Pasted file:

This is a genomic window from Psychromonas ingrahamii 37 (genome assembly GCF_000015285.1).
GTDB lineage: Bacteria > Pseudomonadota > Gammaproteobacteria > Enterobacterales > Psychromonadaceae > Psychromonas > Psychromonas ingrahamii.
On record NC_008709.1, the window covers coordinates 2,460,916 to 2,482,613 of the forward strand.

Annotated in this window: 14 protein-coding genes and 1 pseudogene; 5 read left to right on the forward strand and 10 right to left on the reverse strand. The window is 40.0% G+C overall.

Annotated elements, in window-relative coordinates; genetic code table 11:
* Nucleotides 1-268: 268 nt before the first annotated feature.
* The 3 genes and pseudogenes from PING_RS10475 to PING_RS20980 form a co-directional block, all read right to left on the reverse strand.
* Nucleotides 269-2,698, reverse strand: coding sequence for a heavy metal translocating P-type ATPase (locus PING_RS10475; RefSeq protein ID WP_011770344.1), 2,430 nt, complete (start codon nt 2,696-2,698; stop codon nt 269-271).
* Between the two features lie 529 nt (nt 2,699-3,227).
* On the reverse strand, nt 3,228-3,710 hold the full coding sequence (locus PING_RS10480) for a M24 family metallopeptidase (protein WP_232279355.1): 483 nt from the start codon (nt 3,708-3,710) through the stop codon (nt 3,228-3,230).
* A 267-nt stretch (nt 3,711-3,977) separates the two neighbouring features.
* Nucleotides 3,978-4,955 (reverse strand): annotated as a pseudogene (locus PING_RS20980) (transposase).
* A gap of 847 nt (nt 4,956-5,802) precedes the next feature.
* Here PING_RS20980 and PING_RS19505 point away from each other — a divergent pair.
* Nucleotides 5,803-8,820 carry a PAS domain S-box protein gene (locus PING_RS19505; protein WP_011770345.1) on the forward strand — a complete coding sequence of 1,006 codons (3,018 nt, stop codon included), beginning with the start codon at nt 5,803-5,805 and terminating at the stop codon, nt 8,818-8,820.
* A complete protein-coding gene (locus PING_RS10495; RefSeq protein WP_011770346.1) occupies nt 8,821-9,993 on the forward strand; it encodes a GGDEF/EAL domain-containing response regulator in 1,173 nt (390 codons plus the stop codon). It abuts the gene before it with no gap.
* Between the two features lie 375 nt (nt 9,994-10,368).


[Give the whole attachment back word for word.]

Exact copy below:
This is a genomic window from Psychromonas ingrahamii 37 (genome assembly GCF_000015285.1).
GTDB lineage: Bacteria > Pseudomonadota > Gammaproteobacteria > Enterobacterales > Psychromonadaceae > Psychromonas > Psychromonas ingrahamii.
On record NC_008709.1, the window covers coordinates 2,460,916 to 2,482,613 of the forward strand.

Annotated in this window: 14 protein-coding genes and 1 pseudogene; 5 read left to right on the forward strand and 10 right to left on the reverse strand. The window is 40.0% G+C overall.

Annotated elements, in window-relative coordinates; genetic code table 11:
* Nucleotides 1-268: 268 nt before the first annotated feature.
* The 3 genes and pseudogenes from PING_RS10475 to PING_RS20980 form a co-directional block, all read right to left on the reverse strand.
* Nucleotides 269-2,698, reverse strand: coding sequence for a heavy metal translocating P-type ATPase (locus PING_RS10475; RefSeq protein ID WP_011770344.1), 2,430 nt, complete (start codon nt 2,696-2,698; stop codon nt 269-271).
* Between the two features lie 529 nt (nt 2,699-3,227).
* On the reverse strand, nt 3,228-3,710 hold the full coding sequence (locus PING_RS10480) for a M24 family metallopeptidase (protein WP_232279355.1): 483 nt from the start codon (nt 3,708-3,710) through the stop codon (nt 3,228-3,230).
* A 267-nt stretch (nt 3,711-3,977) separates the two neighbouring features.
* Nucleotides 3,978-4,955 (reverse strand): annotated as a pseudogene (locus PING_RS20980) (transposase).
* A gap of 847 nt (nt 4,956-5,802) precedes the next feature.
* Here PING_RS20980 and PING_RS19505 point away from each other — a divergent pair.
* Nucleotides 5,803-8,820 carry a PAS domain S-box protein gene (locus PING_RS19505; protein WP_011770345.1) on the forward strand — a complete coding sequence of 1,006 codons (3,018 nt, stop codon included), beginning with the start codon at nt 5,803-5,805 and terminating at the stop codon, nt 8,818-8,820.
* A complete protein-coding gene (locus PING_RS10495; RefSeq protein WP_011770346.1) occupies nt 8,821-9,993 on the forward strand; it encodes a GGDEF/EAL domain-containing response regulator in 1,173 nt (390 codons plus the stop codon). It abuts the gene before it with no gap.
* Between the two features lie 375 nt (nt 9,994-10,368).